Dr. Stephen Harvey did a lecture at the New York chapter of ARCE on April 8. The talk was about three major Egyptian Queens who came shortly before Hatshepsut at the end of the Seventeenth and beginning of the Eighteenth Dynasty.
Dr. Harvey has been working on the possible burial sites of Ahmose and his mother Tetisheri at Abydos for many years and had some interesting material to share with the group. He mentioned to those who had not yet heard that the actual name of the Seventeenth Dynasty Pharaoh Senakhtenre Tao I was Senakhtenre Ahmose (see an earlier post in this blog covering this news). He also mentioned that the correct reading of that king's successor was Sekenenre Djehuty-aa, rather than Sekenenre Tao II. This means that we have gone from having two kings in Dynasty Seventeen with the name Tao, to having none.
At Abydos, Dr. Harvey has found a large stela dedicated to Tetisheri by Ahmose I where her title is given as "One United with the White Crown". Speculation (on my part, not Dr. Harvey's) is that the White Crown she was "united with" was her husband Senakhtenre Ahmose. Does this mean that we have here a tacit admission that the Theban sovereigns were not the rulers of all of Egypt. Of course we know that they were not, but some of Senakhtenre's predecessors liked to pretend that they were.
Dr. Harvey also mentioned the paper written by Dr. Davies questioning the legitimacy of the famous statue of Queen Tetisheri that was once displayed in the British Museum (I also did a blog post on this topic a couple of years ago). Dr. Harvey agrees that the inscription on the status is a forgery, but thinks that the statue itself may be a real work of Synasty Seventeen art. (Note: Dr. Davies published his paper originally as an occasional paper at the British Museum. It was later re-printed in KMT Magazine, Volume 2, No. 4, Winter 1991 - 2).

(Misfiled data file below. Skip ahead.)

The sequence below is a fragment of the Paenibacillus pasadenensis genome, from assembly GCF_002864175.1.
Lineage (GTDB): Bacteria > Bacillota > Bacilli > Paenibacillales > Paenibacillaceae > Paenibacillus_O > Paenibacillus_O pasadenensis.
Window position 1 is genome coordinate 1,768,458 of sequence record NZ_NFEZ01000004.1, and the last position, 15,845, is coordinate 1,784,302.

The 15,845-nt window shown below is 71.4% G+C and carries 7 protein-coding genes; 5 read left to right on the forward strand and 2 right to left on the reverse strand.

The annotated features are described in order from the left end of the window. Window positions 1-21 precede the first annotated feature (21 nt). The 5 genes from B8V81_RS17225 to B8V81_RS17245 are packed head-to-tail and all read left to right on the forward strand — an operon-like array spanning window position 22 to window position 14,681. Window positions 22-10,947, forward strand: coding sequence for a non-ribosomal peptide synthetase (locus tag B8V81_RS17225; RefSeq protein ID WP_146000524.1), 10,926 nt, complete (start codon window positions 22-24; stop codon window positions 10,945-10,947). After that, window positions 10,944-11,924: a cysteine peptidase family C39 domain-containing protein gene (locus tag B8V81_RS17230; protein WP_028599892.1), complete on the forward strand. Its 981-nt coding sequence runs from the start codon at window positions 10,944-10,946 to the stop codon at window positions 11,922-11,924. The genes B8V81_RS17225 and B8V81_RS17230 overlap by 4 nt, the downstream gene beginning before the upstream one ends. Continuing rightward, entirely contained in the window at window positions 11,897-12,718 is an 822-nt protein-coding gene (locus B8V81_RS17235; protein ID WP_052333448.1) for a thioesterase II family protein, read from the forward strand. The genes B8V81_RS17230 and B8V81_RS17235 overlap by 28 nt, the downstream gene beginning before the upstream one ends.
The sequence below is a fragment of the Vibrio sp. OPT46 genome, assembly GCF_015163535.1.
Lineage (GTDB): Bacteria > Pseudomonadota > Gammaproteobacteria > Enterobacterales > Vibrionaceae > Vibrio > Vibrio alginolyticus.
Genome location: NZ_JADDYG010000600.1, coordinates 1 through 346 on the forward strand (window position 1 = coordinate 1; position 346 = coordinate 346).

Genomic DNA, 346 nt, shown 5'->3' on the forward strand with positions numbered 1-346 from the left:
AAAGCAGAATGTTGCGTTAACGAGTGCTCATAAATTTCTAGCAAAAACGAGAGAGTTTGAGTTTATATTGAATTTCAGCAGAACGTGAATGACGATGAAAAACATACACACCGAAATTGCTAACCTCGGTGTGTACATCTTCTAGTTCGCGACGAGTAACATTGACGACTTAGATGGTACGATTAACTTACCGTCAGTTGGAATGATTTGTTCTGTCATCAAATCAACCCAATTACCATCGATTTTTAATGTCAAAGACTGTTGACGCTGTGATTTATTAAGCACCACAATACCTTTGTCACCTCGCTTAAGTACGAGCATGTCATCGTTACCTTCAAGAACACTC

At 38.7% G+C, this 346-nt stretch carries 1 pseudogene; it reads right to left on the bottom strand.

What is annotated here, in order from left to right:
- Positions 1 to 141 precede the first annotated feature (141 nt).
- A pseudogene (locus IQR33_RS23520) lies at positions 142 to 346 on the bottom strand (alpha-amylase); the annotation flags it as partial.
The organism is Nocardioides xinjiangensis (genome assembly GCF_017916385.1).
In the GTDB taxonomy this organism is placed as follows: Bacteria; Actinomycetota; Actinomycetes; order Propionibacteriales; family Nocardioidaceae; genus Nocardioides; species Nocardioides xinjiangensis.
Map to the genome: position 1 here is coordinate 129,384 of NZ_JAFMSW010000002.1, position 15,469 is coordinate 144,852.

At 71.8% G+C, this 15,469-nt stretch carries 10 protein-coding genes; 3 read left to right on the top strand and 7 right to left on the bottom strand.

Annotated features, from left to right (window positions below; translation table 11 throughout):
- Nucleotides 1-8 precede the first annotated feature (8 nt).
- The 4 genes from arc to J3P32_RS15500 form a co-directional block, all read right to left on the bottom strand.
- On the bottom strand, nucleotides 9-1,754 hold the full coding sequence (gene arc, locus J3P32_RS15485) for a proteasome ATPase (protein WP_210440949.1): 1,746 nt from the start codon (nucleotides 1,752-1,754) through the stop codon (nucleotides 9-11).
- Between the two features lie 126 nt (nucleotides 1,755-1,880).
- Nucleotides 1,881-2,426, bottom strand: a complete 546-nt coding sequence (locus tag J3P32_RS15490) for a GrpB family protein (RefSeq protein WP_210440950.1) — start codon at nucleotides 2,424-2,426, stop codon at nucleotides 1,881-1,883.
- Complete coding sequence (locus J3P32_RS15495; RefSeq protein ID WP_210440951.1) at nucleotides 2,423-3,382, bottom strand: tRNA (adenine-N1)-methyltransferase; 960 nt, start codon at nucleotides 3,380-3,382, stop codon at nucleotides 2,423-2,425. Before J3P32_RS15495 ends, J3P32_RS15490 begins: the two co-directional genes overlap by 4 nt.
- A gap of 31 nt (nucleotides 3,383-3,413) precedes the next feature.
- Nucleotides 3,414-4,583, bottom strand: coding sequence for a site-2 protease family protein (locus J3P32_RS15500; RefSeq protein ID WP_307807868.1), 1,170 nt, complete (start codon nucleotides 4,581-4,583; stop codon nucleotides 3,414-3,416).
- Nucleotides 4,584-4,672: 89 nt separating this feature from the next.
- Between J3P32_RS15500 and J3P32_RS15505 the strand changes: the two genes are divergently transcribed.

The lecture then moved on to discuss the burial of Queen Ahhotep, with the speaker pointing out that the wheeled boat found with he coffin (and bearing the name of Kamose) is the oldest representation of a wheeled vehicle known from ancient Egypt.
It was also mentioned that Ahmose Nefertari's coffin (the last of the three queens discussed) is a bit odd in that it does not have a lid that runs the entire length of the coffin. Rather, only the top part of the coffin (from the arms up) can be removed from the "base". Also it was noted that several known vases bear the name of Ahmose Nefertari along with the title "Iti" (sovereign). Does this mean that She ruled Egypt (or at least southern Egypt)?
The lecture was fascinating, contained a lot of interesting material and was well worth attending. I look forward to hearing Dr. Harvey address ARCE again in the future.
TT315 Ipi discoveries via EEF
1 day ago